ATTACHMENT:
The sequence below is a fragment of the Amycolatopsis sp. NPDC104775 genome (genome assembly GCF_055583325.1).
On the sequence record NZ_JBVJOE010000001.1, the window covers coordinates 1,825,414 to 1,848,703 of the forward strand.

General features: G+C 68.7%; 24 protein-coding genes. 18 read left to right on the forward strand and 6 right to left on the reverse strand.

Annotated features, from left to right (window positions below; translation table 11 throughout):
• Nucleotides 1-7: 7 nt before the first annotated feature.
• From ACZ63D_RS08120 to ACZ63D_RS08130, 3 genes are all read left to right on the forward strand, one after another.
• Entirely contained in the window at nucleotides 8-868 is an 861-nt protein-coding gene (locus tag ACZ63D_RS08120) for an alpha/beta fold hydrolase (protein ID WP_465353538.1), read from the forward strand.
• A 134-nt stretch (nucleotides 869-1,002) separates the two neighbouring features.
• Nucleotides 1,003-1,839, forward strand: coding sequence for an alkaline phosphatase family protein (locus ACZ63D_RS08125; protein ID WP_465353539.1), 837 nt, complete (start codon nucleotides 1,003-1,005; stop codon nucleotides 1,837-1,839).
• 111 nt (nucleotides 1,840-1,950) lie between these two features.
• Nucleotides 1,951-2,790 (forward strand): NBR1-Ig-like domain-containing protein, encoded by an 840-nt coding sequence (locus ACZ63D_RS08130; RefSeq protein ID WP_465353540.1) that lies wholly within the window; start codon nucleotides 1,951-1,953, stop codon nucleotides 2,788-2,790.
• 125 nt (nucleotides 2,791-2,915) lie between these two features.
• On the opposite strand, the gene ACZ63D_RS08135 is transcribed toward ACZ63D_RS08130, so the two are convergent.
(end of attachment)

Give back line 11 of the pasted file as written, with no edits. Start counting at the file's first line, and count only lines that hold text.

• Nucleotides 1,951-2,790 (forward strand): NBR1-Ig-like domain-containing protein, encoded by an 840-nt coding sequence (locus ACZ63D_RS08130; RefSeq protein ID WP_465353540.1) that lies wholly within the window; start codon nucleotides 1,951-1,953, stop codon nucleotides 2,788-2,790.